THE PROMS / Vienna whirl: Robert Maycock on the Gustav Mahler Orchestra and BBC Scottish SO

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The Independent Culture
THE latest of the season's procession of youth orchestras has the wrong name - it ought to be the Anton Bruckner Orchestra. As a superbly prepared match of players and music, Monday's concert was a peak Prom experience. The sound is quite different from the other pan-Continental band, the European Community Youth Orchestra; even though it no longer restricts membership to the former Habsburg countries, it is unmistakably a central European orchestra to the ear, with its warm-toned but unvolatile strings, its choir of woodwind and fervent brass and explosive timpani. It's a good answer to those pessimists who, because they listen to commercially mixed records instead of going to concerts, think all orchestras have started to play the same way.

Claudio Abbado guided the GMYO through Bruckner's Fifth Symphony with extraordinary vitality. Still, it seems, we only partly grasp the complex nature of this strange Austrian composer, a mystic working at the height of the Romantic era. Perhaps because of that mismatch of time and temperament we tend to hear his vast musical forms as slowed-down, solemn versions of the dramatic progress that marks out music by Beethoven or Wagner.

But if instead the symphonies just exist, as though out of time - if all those tortuous shifts of harmony are meant not to go doggedly from A to B but to end up where they started - then one can take a liberated attitude in performing them. What matters is to balance the masses of sound and their durations; not to adopt a ponderous pace for its own sake. Abbado generated a vigour that was new in my experience of Bruckner. The performance's wholeness seemed to come from judging the tempo changes and dynamics. Whatever the reason, the Fifth was no longer an odd one out among Bruckner's mature symphonies for its persistent restlessness, but rather a key to understanding that quality in the others.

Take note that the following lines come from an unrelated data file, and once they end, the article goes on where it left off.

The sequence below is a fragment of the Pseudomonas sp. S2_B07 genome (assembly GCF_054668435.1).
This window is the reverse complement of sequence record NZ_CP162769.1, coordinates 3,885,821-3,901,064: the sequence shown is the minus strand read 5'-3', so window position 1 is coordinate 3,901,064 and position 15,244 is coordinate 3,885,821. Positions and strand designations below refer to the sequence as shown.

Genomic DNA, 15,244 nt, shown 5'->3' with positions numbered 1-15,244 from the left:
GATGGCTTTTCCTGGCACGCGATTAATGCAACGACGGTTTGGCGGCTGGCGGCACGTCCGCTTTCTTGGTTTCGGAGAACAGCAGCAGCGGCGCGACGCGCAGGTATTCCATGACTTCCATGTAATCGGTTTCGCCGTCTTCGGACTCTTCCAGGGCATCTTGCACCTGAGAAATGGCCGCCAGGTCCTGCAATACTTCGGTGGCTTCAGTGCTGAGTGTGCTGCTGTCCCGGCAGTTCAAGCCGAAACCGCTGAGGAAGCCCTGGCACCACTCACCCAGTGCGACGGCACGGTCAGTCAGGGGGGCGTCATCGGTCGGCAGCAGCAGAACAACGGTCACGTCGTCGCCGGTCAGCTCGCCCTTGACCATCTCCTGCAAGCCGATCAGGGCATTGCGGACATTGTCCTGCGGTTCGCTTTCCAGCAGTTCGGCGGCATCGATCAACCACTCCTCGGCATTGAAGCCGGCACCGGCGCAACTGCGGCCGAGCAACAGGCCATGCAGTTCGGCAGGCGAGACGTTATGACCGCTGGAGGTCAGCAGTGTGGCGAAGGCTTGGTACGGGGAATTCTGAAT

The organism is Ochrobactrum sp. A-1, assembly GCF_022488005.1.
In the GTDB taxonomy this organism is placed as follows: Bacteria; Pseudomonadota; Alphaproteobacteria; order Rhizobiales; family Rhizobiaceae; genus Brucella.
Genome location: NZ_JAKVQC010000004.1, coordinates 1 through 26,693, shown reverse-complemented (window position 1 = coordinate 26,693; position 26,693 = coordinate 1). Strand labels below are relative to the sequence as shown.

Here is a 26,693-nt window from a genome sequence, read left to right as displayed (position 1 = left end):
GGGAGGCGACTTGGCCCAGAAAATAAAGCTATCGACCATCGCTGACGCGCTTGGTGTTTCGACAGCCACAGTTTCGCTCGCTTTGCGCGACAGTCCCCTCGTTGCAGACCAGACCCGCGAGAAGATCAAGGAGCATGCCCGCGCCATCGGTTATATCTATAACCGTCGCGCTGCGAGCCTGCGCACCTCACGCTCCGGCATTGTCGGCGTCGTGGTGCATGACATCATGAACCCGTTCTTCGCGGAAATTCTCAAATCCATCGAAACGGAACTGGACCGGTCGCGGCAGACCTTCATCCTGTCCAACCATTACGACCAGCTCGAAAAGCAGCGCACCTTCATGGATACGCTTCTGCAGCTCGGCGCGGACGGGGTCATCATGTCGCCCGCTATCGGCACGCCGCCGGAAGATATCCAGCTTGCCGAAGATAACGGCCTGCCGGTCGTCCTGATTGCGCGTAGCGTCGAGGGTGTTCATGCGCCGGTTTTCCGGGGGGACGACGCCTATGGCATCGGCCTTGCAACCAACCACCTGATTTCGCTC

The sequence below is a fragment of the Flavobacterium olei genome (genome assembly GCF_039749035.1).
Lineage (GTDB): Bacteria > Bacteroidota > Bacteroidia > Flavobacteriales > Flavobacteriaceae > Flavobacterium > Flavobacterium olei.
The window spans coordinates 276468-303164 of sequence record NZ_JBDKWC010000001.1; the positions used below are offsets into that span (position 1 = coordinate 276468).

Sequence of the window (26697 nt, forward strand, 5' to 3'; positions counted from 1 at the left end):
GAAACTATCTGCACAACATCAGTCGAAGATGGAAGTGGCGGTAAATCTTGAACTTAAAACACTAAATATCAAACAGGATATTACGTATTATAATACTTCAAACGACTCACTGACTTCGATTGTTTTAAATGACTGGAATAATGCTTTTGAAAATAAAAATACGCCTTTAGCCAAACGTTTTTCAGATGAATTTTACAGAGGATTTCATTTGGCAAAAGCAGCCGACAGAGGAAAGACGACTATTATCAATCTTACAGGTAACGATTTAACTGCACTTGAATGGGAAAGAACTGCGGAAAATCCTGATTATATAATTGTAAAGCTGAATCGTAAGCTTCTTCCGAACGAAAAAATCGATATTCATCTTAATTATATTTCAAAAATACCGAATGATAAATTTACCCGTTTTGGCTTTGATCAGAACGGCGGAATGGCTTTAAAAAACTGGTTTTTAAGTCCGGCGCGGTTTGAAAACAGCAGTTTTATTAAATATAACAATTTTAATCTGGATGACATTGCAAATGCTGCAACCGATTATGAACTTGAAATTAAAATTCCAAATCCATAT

In a rare genuine encore, the GMYO repeated half the finale, as though to say, 'You didn't believe your ears? It really is like that.' Before the interval they gave close, intense support to Dmitri Hvorostovsky in Shostakovich's subtle but low-profile orchestration of the Songs and Dances of Death by Mussorgsky - the baritone larger than life, while still addressing each listener intimately.

From the BBC Scottish Symphony Orchestra there had been a connoisseurs' concert on Thursday, given an extra dimension for radio listeners when David Nice absorbingly put the case for Prokofiev's original thoughts in the Seventh Symphony, only for Martyn Brabbins to conclude his Prom conducting debut with the revised 'Stalinist' happy ending. Or maybe not so happy, since the performance was responsive enough to suggest that, before the door briskly closed, the lights had been put out. Simple but not simplistic, the symphony was well paired with Dvorak's Cello Concerto, in which Sophie Rolland went from strength to strength, enlivening a ponderous orchestral start, playing the momentous melodies like a cellist's operatic arias and ending with generous expansiveness.

Judith Weir's music fitted the context well, too. Its friendly harmonies are more sophisticated than they sound, and the light scoring makes subtle interplays of lines crystal-clear. Music, Untangled doesn't give much away, expressively speaking, but its few short minutes intrigued and delighted. In the more demonstrative works the BBC SSO played with fire and precision, as though their life depended on it - as indeed it might.